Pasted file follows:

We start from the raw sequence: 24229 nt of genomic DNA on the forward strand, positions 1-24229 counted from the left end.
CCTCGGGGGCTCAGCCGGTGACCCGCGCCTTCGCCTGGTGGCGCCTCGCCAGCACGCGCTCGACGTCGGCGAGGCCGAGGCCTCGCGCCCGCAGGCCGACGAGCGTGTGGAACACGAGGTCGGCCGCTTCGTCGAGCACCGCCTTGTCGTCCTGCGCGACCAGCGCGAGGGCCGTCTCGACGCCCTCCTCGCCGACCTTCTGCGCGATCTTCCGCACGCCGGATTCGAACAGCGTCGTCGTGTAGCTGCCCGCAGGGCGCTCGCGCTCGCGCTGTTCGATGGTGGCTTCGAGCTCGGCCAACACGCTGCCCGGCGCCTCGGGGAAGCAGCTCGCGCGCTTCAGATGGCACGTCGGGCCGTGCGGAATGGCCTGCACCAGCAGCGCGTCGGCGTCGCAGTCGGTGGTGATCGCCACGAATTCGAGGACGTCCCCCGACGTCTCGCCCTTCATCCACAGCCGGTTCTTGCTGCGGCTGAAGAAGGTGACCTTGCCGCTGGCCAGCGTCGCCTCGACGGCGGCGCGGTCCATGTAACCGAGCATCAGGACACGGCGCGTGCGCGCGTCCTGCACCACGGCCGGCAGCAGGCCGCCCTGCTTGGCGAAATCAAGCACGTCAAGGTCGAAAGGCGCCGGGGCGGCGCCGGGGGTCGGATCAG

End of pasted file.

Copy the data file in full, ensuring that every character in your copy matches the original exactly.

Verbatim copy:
We start from the raw sequence: 24229 nt of genomic DNA on the forward strand, positions 1-24229 counted from the left end.
CCTCGGGGGCTCAGCCGGTGACCCGCGCCTTCGCCTGGTGGCGCCTCGCCAGCACGCGCTCGACGTCGGCGAGGCCGAGGCCTCGCGCCCGCAGGCCGACGAGCGTGTGGAACACGAGGTCGGCCGCTTCGTCGAGCACCGCCTTGTCGTCCTGCGCGACCAGCGCGAGGGCCGTCTCGACGCCCTCCTCGCCGACCTTCTGCGCGATCTTCCGCACGCCGGATTCGAACAGCGTCGTCGTGTAGCTGCCCGCAGGGCGCTCGCGCTCGCGCTGTTCGATGGTGGCTTCGAGCTCGGCCAACACGCTGCCCGGCGCCTCGGGGAAGCAGCTCGCGCGCTTCAGATGGCACGTCGGGCCGTGCGGAATGGCCTGCACCAGCAGCGCGTCGGCGTCGCAGTCGGTGGTGATCGCCACGAATTCGAGGACGTCCCCCGACGTCTCGCCCTTCATCCACAGCCGGTTCTTGCTGCGGCTGAAGAAGGTGACCTTGCCGCTGGCCAGCGTCGCCTCGACGGCGGCGCGGTCCATGTAACCGAGCATCAGGACACGGCGCGTGCGCGCGTCCTGCACCACGGCCGGCAGCAGGCCGCCCTGCTTGGCGAAATCAAGCACGTCAAGGTCGAAAGGCGCCGGGGCGGCGCCGGGGGTCGGATCAG